Change your expectations.
I realize how hard this is. I myself have been struggling with it lately as I try to keep consultations and coaching and writing going with a baby that does not want me more than a foot away at any time. I can’t expect him to change (and I wouldn’t want him to) so therefore I must be willing to change myself and what I think I should be doing every day. I have slowed down on the cleaning that I normally would do. I am cutting back on work. I am no longer unpacking as I was, leaving a room full of boxes that need to be emptied. I struggle with these things every single day. Sometimes when I walk by the “box room” I want to scream. I have dreams of just throwing everything out, packing a tent and going to live in the woods. It’s not easy. Work is a must in terms of bringing in much-needed money to our family, but I will do what I can and accept if we need to go leaner for a few months.
When I struggle with my expectations, I remind myself that my son needs me. The hard part is that it’s rarely convenient when people need us. They don’t run into crises at the perfect time in our lives. So this is when we can show them exactly how much they mean to us. When I struggle with the loss of autonomy in my life at this point, I remind myself of when my mom died and my husband had to stop everything because I needed him. He had to stay away from his son who was still in Vancouver while we stayed in Toronto, stop work for a spell to help me handle her apartment (which did pose some financial difficulties, but we figured we’d get through them in the long-haul), and generally had a basket-case of a wife who wasn’t coping well and a 2-year-old daughter who didn’t know what was going on. He lost his autonomy and it wasn’t convenient, but he didn’t complain (though I’m sure he wanted to) and didn’t waver. He was there. Just as I need to be there for my boy.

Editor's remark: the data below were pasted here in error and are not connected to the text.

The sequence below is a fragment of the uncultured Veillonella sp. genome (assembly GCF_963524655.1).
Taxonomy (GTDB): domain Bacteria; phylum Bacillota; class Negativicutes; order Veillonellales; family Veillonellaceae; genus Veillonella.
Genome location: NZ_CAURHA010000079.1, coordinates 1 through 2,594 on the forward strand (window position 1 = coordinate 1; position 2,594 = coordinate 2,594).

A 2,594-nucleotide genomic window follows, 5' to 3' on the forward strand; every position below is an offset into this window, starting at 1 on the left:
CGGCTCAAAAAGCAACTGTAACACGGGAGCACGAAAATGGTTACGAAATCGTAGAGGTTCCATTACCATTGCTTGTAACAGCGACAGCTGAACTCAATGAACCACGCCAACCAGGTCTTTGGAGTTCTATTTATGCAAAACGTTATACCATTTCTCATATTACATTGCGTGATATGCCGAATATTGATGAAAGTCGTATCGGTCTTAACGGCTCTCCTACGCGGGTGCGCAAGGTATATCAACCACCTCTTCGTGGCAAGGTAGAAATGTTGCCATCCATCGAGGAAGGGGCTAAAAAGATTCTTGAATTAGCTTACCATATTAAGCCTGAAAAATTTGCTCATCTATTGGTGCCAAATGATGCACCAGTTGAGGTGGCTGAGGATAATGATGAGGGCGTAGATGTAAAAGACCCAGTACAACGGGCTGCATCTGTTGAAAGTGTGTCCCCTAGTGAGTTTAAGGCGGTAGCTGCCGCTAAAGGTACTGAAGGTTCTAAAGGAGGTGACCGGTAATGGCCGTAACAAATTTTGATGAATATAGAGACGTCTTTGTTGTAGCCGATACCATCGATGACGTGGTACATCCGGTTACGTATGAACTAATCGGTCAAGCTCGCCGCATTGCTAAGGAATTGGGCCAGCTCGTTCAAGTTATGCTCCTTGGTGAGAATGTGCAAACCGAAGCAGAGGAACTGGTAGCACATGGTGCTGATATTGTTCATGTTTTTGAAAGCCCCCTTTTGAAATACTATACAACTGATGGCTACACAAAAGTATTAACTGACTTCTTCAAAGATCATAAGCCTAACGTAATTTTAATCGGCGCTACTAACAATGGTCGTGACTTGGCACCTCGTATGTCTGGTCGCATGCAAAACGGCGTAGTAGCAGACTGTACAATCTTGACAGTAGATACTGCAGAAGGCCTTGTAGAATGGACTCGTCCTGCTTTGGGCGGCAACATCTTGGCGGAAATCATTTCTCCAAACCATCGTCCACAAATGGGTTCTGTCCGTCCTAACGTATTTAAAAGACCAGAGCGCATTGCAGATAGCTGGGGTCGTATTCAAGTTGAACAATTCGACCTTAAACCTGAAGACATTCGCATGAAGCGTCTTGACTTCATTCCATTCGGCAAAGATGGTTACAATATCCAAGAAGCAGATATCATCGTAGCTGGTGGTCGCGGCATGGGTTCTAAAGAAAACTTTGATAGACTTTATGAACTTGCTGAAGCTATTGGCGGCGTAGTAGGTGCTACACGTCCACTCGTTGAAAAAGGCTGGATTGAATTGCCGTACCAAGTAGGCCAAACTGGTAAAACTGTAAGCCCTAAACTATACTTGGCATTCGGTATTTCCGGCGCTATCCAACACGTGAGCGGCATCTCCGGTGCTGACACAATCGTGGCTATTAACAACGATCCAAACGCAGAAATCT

Don’t make new transitions if possible.
Planning on starting a new daycare in the midst of separation anxiety? If you must, you must, but it’s generally not a great idea. More change often exacerbates the problem and can make your child clingier for longer. Of course, sometimes these changes are necessary and parents don’t have a choice. In these cases you need to make sure you have a reserve of understanding for your child because it’s going to be a lot harder on them than you might imagine. Try to transition slowly if you can. So if you know you’re going back to work when your child is a year, try to plan for a month to transition (this can be at the daycare or with the caregiver or even just learning to understand your absences with someone else) so that your child has time to lay down those neural connections in the brain that help her realize that these transitions are safe and you are still there for her.
Empathize. Out loud.